“All families are different, but the most important thing is that there is love.”

Author: PCF

Tags: LGBT

Martin and James – TACT foster carers since 2017
Scotland

After playing a significant role in the upbringing of our nieces and nephews and always having a great relationship with them, we decided we really wanted to have a family of our own. Being a young LGBT+ couple, we knew that it would be difficult to have children of our own, so we explored different options before deciding to become foster parents.

After doing some research, we found that there were so many vulnerable children out there that needed a loving caring home, and we felt we were in a position to offer that. With the skills that we have gained from working in the care sector with children that have complex needs, we had a good idea of what it would take to support vulnerable children and give them a healthy, stable home full of love, support and kindness.

Before starting the application and assessment process, James and I did have some anxieties over whether being a gay couple would be a barrier to us fostering. However, our fears were soon allayed by speaking to TACT, the organisation we are fostering with. They assured us that being a LGBT+ couple would never be a barrier to fostering – as long as we could offer the necessary love and support to a child, TACT were happy for us to go ahead.

Since being approved as foster carers, we have cared for two children on a long-term basis. It’s been amazing to see the young people in our care grow and develop life skills. The first child we fostered had previously had lots of difficulties trusting people, so helping him to break down barriers and build up a level of trust with us was one of our greatest fostering successes so far. Seeing him perform in his school play was a really proud moment for us; we were thrilled to watch him come out of his shell more and see his personality blossom.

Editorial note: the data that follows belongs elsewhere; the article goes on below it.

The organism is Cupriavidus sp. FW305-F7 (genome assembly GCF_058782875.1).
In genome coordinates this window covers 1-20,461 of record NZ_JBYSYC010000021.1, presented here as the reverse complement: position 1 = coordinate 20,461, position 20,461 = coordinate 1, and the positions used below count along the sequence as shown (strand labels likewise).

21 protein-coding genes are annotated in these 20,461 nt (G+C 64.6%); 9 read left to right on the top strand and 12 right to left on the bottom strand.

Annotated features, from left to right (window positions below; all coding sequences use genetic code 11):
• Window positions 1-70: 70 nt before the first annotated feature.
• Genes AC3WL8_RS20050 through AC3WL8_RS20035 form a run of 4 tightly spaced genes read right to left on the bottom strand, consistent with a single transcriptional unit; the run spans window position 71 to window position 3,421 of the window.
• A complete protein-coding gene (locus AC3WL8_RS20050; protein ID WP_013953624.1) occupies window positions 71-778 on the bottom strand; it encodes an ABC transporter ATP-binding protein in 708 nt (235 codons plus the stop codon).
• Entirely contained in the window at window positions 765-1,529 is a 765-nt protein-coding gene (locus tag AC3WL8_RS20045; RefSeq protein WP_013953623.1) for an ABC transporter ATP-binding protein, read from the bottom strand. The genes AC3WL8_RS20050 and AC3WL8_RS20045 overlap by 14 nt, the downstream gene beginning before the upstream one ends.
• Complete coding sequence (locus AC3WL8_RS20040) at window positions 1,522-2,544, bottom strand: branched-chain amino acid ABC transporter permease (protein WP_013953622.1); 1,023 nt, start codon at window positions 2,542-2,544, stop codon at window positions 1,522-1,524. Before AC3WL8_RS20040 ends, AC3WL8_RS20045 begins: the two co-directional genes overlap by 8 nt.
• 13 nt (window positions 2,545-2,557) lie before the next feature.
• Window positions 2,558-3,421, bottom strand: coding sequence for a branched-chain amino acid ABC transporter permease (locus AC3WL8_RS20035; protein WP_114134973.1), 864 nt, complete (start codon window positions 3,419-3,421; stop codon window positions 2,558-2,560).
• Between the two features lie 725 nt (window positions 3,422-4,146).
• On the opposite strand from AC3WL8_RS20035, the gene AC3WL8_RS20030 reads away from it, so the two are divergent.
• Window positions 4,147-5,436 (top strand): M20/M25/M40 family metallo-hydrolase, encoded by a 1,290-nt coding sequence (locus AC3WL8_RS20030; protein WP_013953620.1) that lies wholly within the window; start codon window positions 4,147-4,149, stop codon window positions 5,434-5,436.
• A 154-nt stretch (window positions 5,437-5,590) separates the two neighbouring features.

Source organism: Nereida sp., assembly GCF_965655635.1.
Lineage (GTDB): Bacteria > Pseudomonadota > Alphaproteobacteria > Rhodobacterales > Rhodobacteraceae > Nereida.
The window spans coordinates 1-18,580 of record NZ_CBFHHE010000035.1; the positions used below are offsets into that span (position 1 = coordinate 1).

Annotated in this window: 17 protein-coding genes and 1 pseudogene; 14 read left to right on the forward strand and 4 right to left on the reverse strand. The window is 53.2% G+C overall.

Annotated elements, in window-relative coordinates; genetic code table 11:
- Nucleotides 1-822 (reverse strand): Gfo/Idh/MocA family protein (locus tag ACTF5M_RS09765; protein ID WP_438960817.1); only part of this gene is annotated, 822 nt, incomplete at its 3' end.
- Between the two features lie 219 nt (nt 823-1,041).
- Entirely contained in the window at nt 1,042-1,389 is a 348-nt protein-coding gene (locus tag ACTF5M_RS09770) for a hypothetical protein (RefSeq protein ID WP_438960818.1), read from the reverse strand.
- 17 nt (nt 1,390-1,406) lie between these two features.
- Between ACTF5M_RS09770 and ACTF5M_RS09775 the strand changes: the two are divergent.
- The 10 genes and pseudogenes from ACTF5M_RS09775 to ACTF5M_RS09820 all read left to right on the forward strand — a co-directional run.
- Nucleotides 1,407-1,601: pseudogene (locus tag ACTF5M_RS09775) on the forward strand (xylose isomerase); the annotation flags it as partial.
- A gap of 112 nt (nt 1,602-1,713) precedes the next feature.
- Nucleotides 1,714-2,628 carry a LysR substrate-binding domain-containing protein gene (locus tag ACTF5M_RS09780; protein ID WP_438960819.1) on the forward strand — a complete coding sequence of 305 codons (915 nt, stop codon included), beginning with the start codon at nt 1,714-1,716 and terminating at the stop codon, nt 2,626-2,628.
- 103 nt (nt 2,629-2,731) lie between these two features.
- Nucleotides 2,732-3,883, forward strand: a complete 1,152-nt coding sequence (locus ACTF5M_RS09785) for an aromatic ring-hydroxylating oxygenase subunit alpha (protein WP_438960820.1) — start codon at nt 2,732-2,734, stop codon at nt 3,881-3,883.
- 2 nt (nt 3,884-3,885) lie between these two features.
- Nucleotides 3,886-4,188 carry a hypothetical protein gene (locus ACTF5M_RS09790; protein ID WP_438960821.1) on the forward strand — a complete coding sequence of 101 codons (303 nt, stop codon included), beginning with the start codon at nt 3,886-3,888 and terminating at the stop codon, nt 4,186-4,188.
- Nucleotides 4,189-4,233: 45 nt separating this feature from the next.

The difficulties surrounding trust were however also some of our biggest challenges during his time with us. Although we tried to have as positive an influence on him as possible, it was difficult sometimes to see this young man try to isolate himself and go back to square one. Nevertheless, we felt that we were slowly but surely having a positive influence on his life. As much as we were teaching someone life skills, we were learning from him as well and becoming better foster carers.

The next child we cared for arrived at our house a year and a half ago. When he first arrived, he was so quiet, anxious and really underweight. He is on the autism spectrum and has learning difficulties, so initially it was a difficult transition for him.

However, he has come on leaps and bounds since staying with us. He is doing great at school and has made loads of great relationships with his peers, something he previously struggled with. It’s been incredible to see him come out his shell, and his personality and sense of humour is infectious. He is a joy to be around and you can’t help but smile when you’re with him. His favourite thing in the world is watching movies. He has a vast collection of DVDs, which he is really proud of, and every Saturday night we have family movie night.

Fostering has definitely had a hugely positive effect on our day-to-day lives and we absolutely love being a key part of the young people’s lives. Of course, it can be challenging at times, but we have stuck together and made the right choices together. Watching each other in the parenting role and seeing how loving and caring each other are to the young people has made us fall deeper in love as a couple.

Being a same-sex foster couple has never been an issue. Sometimes, our relationship might come up in conversation with the young people in our care, but we don’t mind answering any questions and would prefer to talk openly and honestly with them. All the young people we have cared for have understood that some people have a mum and a dad, some have a mum and a mum, and some have a dad and a dad. All families are different, but the most important thing is that there is love.

To any other LGBT+ couple who has thought about fostering – go for it! Never let being part of the LGBT+ community hold you back from doing anything. We’ve always been treated equally and as part of the TACT family, which has led to some incredibly rewarding and proud moments for us as foster carers. Fostering has been the best thing we have ever done together, and although there are occasional bad days, there are many more good days, and we wouldn’t change it for the world.

 

Read more carer stories here.